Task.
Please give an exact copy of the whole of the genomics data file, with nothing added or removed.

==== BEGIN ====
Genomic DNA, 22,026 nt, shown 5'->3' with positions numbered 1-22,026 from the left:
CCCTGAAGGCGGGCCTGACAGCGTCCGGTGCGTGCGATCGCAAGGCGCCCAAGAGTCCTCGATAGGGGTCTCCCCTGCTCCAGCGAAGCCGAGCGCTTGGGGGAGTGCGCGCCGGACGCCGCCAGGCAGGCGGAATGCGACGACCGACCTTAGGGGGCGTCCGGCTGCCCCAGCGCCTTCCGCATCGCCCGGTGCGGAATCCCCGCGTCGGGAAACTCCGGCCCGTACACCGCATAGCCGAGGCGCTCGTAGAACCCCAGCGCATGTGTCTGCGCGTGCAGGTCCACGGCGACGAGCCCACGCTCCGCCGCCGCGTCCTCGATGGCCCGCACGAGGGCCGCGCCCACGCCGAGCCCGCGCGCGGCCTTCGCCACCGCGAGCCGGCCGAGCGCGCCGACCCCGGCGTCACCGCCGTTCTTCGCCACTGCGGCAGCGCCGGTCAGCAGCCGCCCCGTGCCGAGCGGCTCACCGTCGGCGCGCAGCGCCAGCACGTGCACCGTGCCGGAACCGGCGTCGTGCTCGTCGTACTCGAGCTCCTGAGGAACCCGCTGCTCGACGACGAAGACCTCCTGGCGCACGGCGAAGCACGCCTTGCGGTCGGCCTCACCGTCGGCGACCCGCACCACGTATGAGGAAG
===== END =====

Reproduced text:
Genomic DNA, 22,026 nt, shown 5'->3' with positions numbered 1-22,026 from the left:
CCCTGAAGGCGGGCCTGACAGCGTCCGGTGCGTGCGATCGCAAGGCGCCCAAGAGTCCTCGATAGGGGTCTCCCCTGCTCCAGCGAAGCCGAGCGCTTGGGGGAGTGCGCGCCGGACGCCGCCAGGCAGGCGGAATGCGACGACCGACCTTAGGGGGCGTCCGGCTGCCCCAGCGCCTTCCGCATCGCCCGGTGCGGAATCCCCGCGTCGGGAAACTCCGGCCCGTACACCGCATAGCCGAGGCGCTCGTAGAACCCCAGCGCATGTGTCTGCGCGTGCAGGTCCACGGCGACGAGCCCACGCTCCGCCGCCGCGTCCTCGATGGCCCGCACGAGGGCCGCGCCCACGCCGAGCCCGCGCGCGGCCTTCGCCACCGCGAGCCGGCCGAGCGCGCCGACCCCGGCGTCACCGCCGTTCTTCGCCACTGCGGCAGCGCCGGTCAGCAGCCGCCCCGTGCCGAGCGGCTCACCGTCGGCGCGCAGCGCCAGCACGTGCACCGTGCCGGAACCGGCGTCGTGCTCGTCGTACTCGAGCTCCTGAGGAACCCGCTGCTCGACGACGAAGACCTCCTGGCGCACGGCGAAGCACGCCTTGCGGTCGGCCTCACCGTCGGCGACCCGCACCACGTATGAGGAAG